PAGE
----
Success parsed >>123.456 some-number-name<< to >>some-number-name<< and 123.456000
Success parsed >> 314.159 pi*100<< to >>pi*100<< and 314.159000
Success parsed >>314159 pi*100000<< to >>pi*100000<< and 314159.000000
Success parsed >>0.314159 pi/10<< to >>pi/10<< and 0.314159
Success parsed >>123.45 123.45 << to >>123.45<< and 123.450000
Success parsed >>314.159 pi*100 << to >>pi*100<< and 314.159000
Success parsed >>-123.456 a-neg-number << to >>a-neg-number<< and -123.456000
Success parsed >>0.0 zero-number<< to >>zero-number<< and 0.000000
Success parsed >>0 another-zero<< to >>another-zero<< and 0.000000
Failed to parse >>123.456 some-really-long-name-string<<
Success parsed >>3.1.4159 pi<< to >>pi<< and 3.100000
Success parsed >>499.999 some-number 299.999 extra << to >>extra<< and 499.999000
Success parsed >><< to >><< and 0.000000
Success parsed >>no-num<< to >>no-num<< and 0.000000
Success parsed >>invalid-num xxx<< to >>xxx<< and 0.000000
Failed to parse >>name-in-wrong-position 123.45<<
Success parsed >>123.45 << to >>123.45<< and 123.450000
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Last edited by MFranklin1981; Apr 13th, 2009 at 11:15 PM. Reason: Linked Test Data
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Old Apr 13th, 2009, 11:04 PM   #5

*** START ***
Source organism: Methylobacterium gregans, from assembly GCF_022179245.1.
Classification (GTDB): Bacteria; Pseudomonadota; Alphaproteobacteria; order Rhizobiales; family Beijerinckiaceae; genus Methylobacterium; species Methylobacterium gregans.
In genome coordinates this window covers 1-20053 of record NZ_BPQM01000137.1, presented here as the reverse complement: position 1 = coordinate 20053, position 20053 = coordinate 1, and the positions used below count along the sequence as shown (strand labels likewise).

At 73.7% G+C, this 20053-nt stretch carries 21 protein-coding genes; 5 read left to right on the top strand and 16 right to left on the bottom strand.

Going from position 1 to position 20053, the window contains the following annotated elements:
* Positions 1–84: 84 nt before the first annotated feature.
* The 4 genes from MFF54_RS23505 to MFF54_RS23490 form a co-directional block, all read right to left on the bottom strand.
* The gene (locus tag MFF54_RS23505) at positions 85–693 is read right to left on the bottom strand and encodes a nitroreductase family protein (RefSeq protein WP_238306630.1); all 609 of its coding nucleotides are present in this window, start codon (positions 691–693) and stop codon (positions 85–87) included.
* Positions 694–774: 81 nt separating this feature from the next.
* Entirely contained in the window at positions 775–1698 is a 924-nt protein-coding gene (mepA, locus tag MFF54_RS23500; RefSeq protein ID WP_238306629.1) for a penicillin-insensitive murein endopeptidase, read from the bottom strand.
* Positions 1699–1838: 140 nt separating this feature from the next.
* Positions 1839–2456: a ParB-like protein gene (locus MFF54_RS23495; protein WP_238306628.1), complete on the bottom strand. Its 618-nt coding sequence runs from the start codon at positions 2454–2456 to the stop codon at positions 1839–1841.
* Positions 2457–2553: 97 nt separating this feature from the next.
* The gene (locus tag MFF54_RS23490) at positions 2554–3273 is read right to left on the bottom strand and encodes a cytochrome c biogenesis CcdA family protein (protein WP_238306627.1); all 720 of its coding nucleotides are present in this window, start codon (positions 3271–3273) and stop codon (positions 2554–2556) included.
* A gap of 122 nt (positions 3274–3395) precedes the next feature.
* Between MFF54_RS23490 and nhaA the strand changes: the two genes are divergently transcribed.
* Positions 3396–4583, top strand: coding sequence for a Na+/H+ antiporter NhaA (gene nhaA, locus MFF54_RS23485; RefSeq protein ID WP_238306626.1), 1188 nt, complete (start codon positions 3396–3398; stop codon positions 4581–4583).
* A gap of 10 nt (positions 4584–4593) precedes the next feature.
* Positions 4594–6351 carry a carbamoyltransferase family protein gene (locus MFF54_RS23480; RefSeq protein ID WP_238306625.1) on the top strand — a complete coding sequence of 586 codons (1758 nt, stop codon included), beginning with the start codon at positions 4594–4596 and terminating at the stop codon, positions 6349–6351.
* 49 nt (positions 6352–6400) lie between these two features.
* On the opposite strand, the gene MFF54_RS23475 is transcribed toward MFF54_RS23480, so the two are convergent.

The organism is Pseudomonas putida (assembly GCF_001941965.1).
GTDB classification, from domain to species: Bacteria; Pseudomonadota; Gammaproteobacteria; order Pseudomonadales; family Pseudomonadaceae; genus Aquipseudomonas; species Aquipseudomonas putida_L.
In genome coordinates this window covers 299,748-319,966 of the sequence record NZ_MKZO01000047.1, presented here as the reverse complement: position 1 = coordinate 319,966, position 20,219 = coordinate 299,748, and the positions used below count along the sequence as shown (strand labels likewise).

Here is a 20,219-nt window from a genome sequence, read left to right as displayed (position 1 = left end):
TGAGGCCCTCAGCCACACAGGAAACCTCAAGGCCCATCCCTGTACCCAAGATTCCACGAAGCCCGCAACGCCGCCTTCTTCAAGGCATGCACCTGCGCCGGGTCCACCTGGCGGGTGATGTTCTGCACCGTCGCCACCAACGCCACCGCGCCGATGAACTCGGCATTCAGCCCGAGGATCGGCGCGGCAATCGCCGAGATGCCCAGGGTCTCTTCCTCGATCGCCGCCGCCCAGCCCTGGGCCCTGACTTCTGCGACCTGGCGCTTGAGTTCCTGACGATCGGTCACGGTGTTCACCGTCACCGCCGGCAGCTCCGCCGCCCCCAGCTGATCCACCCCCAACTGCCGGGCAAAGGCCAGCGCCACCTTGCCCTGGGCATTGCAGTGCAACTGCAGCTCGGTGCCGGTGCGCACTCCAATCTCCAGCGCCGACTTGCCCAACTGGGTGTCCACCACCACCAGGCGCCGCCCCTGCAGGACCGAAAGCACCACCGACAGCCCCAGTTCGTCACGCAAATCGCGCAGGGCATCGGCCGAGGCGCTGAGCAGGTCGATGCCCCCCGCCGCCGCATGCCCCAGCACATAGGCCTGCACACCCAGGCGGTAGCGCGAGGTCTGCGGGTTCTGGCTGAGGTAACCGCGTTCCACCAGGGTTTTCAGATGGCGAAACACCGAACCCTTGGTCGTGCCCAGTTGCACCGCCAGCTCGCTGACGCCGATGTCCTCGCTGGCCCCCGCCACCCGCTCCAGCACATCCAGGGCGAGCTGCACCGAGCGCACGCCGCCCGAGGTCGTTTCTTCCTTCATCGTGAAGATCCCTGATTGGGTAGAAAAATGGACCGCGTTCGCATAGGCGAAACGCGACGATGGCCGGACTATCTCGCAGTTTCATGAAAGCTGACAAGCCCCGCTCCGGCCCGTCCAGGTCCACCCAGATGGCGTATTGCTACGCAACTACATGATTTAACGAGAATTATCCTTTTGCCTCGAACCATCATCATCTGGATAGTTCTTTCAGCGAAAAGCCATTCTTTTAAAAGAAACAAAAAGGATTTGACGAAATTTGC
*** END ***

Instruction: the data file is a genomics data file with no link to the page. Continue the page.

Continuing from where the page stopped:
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Re: How to use strtok

put a break statement after line 38 because you don't want to continue the loop or execute line 40 when valid_input == FALSE. If the length of the string is too long then line 40 will probably corrupt memory.
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Old Apr 18th, 2009, 7:09 AM   #6
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Re: How to use strtok

Quote:
Originally Posted by Kyung Ji View Post
The C++ strtok function tokenizes a string. It splits a source string into segments called tokens that are separated by any of a specified set of characters called delimiters. Strtok takes the source string as an argument on its first call to scan for delimiters. It then uses the position after the end of the last token to scan for the next token in subsequent calls.
Yes, I believe that has been said several times before, had you bothered to read the thread.